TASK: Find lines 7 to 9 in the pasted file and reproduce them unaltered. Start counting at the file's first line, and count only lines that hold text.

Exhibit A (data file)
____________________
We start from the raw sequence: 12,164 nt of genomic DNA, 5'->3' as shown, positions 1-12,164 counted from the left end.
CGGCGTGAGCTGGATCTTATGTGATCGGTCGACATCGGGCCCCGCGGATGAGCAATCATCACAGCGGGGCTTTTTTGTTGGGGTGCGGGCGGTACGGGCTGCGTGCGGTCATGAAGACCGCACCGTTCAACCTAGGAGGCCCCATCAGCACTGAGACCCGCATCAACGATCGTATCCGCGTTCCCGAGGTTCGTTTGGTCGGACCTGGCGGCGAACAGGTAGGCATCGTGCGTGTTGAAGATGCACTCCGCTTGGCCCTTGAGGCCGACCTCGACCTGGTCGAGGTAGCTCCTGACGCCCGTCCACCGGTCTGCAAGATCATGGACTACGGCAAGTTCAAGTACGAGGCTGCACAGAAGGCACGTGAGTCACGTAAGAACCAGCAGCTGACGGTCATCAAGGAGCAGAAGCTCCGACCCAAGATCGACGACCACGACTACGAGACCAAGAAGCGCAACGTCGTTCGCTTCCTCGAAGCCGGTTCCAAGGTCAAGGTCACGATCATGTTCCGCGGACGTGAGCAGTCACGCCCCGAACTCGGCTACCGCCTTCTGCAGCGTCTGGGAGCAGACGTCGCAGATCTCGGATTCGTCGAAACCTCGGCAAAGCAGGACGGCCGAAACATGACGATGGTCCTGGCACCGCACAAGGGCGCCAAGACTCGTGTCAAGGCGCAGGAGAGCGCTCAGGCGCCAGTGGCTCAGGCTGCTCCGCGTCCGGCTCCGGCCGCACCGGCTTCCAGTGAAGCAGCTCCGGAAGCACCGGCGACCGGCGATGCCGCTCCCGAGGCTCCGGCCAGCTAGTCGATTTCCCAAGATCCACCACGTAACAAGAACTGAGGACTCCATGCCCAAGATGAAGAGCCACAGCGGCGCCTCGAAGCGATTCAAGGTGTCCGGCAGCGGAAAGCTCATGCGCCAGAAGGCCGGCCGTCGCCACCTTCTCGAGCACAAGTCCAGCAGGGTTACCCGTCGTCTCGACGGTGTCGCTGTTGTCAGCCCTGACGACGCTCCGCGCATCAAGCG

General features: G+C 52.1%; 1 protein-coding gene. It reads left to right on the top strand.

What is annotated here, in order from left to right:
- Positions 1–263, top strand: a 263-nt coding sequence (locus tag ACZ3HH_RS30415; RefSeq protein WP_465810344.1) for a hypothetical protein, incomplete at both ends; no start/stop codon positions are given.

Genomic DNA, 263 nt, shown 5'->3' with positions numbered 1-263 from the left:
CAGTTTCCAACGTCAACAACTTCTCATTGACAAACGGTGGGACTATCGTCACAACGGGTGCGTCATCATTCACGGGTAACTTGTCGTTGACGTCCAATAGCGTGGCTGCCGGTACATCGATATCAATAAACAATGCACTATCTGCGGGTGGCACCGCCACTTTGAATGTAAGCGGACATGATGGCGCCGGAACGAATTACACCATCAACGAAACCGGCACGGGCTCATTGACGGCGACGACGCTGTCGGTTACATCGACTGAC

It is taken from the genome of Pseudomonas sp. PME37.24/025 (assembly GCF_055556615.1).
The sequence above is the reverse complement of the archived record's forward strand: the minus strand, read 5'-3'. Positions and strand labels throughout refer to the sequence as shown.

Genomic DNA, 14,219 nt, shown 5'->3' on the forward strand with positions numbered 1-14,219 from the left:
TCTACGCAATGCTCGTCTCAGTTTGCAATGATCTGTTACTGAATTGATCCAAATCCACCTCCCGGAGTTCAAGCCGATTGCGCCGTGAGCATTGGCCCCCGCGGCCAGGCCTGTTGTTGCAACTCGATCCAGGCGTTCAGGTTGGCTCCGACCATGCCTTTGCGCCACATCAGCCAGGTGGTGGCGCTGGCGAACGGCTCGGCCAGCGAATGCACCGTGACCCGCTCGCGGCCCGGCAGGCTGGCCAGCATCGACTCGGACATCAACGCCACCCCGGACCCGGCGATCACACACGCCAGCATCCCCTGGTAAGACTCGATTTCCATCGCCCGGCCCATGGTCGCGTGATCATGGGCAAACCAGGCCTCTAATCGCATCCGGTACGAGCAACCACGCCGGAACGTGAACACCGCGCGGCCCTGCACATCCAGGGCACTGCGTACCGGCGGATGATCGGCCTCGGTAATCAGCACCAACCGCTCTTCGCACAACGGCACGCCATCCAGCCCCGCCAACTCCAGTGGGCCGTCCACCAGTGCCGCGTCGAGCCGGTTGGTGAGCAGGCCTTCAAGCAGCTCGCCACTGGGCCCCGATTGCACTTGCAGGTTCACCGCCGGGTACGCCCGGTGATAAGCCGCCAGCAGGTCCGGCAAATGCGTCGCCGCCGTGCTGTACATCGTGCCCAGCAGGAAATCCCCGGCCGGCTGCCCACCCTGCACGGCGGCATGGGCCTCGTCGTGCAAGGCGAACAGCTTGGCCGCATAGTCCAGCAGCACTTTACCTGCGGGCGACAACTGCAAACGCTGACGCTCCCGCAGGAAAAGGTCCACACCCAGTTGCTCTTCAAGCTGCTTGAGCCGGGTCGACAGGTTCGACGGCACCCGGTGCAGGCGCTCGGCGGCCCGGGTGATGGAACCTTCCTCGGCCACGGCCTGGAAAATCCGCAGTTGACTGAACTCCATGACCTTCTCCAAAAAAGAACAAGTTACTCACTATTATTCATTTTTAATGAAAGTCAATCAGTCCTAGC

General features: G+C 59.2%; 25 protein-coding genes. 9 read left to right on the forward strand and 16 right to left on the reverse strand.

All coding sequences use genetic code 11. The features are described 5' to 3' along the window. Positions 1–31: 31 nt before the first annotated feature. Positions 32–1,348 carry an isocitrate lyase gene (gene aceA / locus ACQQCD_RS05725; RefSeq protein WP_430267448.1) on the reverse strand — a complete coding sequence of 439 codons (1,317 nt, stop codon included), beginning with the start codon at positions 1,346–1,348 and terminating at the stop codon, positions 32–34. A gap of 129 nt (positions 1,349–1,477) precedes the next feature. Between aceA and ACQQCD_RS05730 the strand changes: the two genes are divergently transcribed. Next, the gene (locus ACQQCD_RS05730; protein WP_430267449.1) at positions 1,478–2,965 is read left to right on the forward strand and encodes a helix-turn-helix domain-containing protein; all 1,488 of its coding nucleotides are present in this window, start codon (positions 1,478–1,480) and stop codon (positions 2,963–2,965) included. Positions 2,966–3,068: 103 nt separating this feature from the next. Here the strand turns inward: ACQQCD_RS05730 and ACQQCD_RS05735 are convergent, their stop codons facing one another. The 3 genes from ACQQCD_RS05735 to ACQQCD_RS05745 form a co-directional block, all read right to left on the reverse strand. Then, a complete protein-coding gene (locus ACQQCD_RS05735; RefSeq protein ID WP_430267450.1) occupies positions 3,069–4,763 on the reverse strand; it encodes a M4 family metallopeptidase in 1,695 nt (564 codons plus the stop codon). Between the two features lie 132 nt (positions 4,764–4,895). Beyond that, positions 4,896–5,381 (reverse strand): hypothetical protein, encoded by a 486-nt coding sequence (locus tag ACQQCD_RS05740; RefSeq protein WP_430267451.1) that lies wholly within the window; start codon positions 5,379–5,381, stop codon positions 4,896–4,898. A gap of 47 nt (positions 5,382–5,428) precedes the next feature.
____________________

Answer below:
CAGTTTCCAACGTCAACAACTTCTCATTGACAAACGGTGGGACTATCGTCACAACGGGTGCGTCATCATTCACGGGTAACTTGTCGTTGACGTCCAATAGCGTGGCTGCCGGTACATCGATATCAATAAACAATGCACTATCTGCGGGTGGCACCGCCACTTTGAATGTAAGCGGACATGATGGCGCCGGAACGAATTACACCATCAACGAAACCGGCACGGGCTCATTGACGGCGACGACGCTGTCGGTTACATCGACTGAC

It is taken from the genome of Pseudomonas sp. PME37.24/025 (assembly GCF_055556615.1).
The sequence above is the reverse complement of the archived record's forward strand: the minus strand, read 5'-3'. Positions and strand labels throughout refer to the sequence as shown.